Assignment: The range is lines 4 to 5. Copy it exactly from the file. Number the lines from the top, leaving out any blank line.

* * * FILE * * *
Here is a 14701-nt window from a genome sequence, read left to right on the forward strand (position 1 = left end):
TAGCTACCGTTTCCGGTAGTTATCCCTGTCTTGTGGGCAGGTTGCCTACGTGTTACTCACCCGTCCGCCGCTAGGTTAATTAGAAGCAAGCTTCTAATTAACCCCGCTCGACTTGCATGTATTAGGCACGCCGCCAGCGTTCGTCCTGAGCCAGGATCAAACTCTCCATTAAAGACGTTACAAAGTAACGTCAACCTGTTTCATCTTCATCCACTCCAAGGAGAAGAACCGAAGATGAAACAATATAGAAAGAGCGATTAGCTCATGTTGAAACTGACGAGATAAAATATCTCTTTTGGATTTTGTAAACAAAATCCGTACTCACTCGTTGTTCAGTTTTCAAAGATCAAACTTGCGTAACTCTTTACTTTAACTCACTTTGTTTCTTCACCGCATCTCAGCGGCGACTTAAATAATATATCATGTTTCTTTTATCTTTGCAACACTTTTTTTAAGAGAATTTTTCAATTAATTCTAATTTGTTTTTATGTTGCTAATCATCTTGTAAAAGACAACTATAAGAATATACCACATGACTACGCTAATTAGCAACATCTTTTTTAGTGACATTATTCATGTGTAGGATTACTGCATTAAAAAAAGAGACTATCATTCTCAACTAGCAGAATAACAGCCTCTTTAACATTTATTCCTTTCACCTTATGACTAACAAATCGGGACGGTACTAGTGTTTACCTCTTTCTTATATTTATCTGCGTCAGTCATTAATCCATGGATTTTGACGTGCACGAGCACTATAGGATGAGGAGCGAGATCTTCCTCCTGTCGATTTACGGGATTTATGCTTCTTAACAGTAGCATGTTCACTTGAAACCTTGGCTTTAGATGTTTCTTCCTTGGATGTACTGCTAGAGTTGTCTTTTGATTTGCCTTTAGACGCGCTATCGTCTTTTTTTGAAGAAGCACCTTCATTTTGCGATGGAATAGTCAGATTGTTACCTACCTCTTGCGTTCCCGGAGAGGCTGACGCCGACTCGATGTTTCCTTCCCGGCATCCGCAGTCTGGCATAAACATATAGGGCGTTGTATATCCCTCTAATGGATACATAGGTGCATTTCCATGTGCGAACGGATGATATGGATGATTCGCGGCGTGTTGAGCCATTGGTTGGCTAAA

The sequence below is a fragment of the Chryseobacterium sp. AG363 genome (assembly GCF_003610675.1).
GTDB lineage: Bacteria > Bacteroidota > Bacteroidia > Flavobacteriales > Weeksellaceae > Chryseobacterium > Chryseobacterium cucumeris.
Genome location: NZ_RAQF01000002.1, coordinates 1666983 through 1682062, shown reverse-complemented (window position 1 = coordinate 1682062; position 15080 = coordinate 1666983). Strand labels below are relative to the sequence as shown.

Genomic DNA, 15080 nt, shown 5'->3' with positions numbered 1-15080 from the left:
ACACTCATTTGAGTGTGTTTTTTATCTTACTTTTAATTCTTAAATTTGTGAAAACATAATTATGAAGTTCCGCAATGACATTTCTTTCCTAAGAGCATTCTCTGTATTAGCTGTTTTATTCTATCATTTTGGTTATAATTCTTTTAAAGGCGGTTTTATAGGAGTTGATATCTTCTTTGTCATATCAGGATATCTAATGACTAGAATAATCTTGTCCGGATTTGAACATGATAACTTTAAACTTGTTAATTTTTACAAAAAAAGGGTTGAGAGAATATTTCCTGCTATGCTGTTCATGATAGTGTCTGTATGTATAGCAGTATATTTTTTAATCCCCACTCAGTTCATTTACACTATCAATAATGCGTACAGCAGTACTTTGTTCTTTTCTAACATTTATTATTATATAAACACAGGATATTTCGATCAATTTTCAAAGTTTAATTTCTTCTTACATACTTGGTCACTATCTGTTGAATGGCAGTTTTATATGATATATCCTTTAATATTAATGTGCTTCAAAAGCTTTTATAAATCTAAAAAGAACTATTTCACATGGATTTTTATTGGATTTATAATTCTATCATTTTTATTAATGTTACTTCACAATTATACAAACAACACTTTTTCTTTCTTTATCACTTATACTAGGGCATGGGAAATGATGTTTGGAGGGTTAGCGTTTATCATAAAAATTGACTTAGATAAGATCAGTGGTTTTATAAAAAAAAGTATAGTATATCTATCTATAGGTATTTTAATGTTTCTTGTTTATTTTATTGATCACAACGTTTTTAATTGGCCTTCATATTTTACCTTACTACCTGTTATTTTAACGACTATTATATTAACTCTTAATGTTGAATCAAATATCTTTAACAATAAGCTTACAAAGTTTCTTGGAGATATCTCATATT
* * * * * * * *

GTDB lineage: Bacteria > Bacteroidota > Bacteroidia > Flavobacteriales > Weeksellaceae > Chryseobacterium > Chryseobacterium cucumeris.
Genome location: NZ_RAQF01000002.1, coordinates 1666983 through 1682062, shown reverse-complemented (window position 1 = coordinate 1682062; position 15080 = coordinate 1666983). Strand labels below are relative to the sequence as shown.